Potato Latkes

Sure, fry them in a pan… but how much oil, what kind of oil, what level of crispitude is desired?  There are many things left out of Dave’s recipe.

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10 comments on “Potato Latkes
  1. Tamar says:

    Excellent questions. I’ve always wanted to know that! I only ever made sufganiot:

    http://holiday.allrecipes.com/az/Sufganiot.asp

    … and that was awhile back!

  2. Tamar says:

    Hm … another good place to see sufganiot is here:

    http://savtadotty.blogspot.com/2005/12/holiday-indigestion-for-sale.html

    Smiles.

  3. Still a great recipe love to find new ways to cook potatoes!

  4. madame l. says:

    http://www.npr.org/templates/story/story.php?storyId=5063158

    winer can’t cook for shit. he thinks he invented the latke for christsakes.

  5. Elayne Riggs says:

    Ah, latke time, I can hardly wait! My only dilemma is that I’m currently on a low-sodium thing, and latkes without salt tend to be fairly tasteless so I’m going to have to figure out how else to spice them up…

  6. Wendy says:

    My mom always uses peanut oil. Traditional and flavorful. And the more onion that goes in, the less salt you need. You can use matzo meal instead of flour, and some recipes call for a bit of baking powder.

    I’m going to make some on Tuesday for the deVilla Christmas party. I’m one of them now…and who doesn’t like fried potatoes?

  7. fp says:

    Here in Madison there is a long tradition of discussion and debate at the Hillel Center on the relative merits of Latkes versus Hamentaschen. This went on when I was a student here in the sixties, and it continues to this day. Who knows when it started? I googled it and found slim pickings. Our neighbor to the south, the University of Chicago, seems to dominate the online coverage of the issue. But I know the arguments are as finely drawn here at the Univ. of Wisconsin.

    As for me, “Give me latkes, or give me rugalach…” I think Patrick Henry said that first.

  8. Wendy says:

    OK, apples and oranges, but BOTH. Always both. But rarely on the same day. Poppyseed hamantaschen on Purim, latkes on Chanukah. Rugalach anytime, but no raisins in mine please.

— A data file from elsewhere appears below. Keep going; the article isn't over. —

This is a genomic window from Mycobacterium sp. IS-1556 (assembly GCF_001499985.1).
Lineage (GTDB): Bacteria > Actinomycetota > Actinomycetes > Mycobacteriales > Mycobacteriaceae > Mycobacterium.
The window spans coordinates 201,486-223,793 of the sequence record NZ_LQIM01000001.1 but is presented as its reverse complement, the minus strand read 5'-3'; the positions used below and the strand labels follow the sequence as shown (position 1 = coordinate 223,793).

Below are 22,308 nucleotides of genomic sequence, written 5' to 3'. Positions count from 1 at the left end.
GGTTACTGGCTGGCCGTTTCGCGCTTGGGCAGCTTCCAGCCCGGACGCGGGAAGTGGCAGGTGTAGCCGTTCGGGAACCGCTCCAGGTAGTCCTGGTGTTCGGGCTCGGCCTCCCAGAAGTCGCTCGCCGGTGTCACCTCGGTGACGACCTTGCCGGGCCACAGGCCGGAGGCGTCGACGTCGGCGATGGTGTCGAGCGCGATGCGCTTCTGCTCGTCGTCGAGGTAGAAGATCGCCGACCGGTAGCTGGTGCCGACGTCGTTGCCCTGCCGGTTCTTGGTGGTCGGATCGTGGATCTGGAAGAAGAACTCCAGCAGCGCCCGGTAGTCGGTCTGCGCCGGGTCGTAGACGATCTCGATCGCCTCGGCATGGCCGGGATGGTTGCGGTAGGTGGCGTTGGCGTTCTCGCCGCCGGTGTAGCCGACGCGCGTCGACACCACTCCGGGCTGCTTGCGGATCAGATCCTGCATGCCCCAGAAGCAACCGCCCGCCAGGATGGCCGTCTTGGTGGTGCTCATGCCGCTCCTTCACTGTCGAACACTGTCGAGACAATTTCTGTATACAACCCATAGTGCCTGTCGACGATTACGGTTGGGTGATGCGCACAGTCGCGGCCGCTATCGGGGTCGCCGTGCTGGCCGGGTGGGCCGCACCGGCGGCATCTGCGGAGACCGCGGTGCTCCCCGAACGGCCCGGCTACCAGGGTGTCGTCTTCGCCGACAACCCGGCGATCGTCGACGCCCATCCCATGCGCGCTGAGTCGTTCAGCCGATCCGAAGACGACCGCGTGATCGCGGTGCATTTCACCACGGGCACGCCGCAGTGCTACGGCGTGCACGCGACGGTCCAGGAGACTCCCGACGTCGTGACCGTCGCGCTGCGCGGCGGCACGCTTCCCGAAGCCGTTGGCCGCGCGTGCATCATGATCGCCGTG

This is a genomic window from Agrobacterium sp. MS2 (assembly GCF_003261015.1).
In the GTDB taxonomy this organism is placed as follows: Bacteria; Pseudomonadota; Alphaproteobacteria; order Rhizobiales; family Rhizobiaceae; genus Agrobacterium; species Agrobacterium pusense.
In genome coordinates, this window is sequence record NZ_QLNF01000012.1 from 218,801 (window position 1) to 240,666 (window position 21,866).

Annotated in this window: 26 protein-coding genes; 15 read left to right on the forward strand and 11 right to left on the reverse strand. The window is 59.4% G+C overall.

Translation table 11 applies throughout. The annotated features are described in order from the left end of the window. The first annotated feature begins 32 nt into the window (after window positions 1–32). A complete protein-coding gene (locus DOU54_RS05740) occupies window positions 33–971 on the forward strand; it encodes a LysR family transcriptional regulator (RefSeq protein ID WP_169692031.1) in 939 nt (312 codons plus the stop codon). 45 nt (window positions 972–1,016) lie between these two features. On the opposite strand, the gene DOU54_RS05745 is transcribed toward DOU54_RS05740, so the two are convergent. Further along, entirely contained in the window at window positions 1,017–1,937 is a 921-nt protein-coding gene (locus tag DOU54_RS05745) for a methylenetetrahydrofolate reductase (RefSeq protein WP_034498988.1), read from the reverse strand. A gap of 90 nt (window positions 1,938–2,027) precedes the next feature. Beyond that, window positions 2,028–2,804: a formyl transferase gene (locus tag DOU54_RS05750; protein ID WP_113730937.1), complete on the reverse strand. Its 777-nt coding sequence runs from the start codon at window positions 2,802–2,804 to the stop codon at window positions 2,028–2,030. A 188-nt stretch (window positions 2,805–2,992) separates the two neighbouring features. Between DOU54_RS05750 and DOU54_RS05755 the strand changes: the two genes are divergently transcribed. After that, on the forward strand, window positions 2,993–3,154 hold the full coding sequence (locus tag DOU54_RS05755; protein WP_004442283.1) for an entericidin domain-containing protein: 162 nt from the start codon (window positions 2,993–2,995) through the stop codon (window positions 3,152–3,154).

9. I am the unusual MOT that has always been revolted by even the mere mention of hamentashen. Excuse me while I go vomit, and then return to this post.

    Okay, brushed my teeth, had some water, feel much better.

    Latkes are deeply important to me. Have been so since early childhood. My grandmother (whose latkes are, of course, the best of all time, the finest ever made, the definitive recipe) would come over via subway and bus on Sundays, schlepping a potful of latkes for us to devour.

    I met my Significant Other in person at a NYC Latke Recipe Bake-Off . . . an offline meeting of online people, back before there were blogs or meet-ups or such things . . . when a bunch of C$ forumites decided to take the talk and turn it into action.

    So if not for latkes, who knows what would’ve become of my love life? Latkes: food for the soul, food for the heart.

  10. Danny says:

    I made latkes the other day that came out great but what scared me is that I started out with a new quart of canola oil and when I finished the bottle was EMPTY. Where’d it go? Granted, I made a LOT of latkes but…oy! They’re also impossible to make for a party without spending the whole night in the kitchen (drenched in oil) so make them a few days in advance, freeze them immediately (in plastic bags separated by pieces of wax paper) and then just before serving throw them in a 450 degree oven on cookie sheeets for about 20 minutes without thawing first. They will taste like you just made them. But never put them in the fridge and then heat up because they will be disgustingly soggy.

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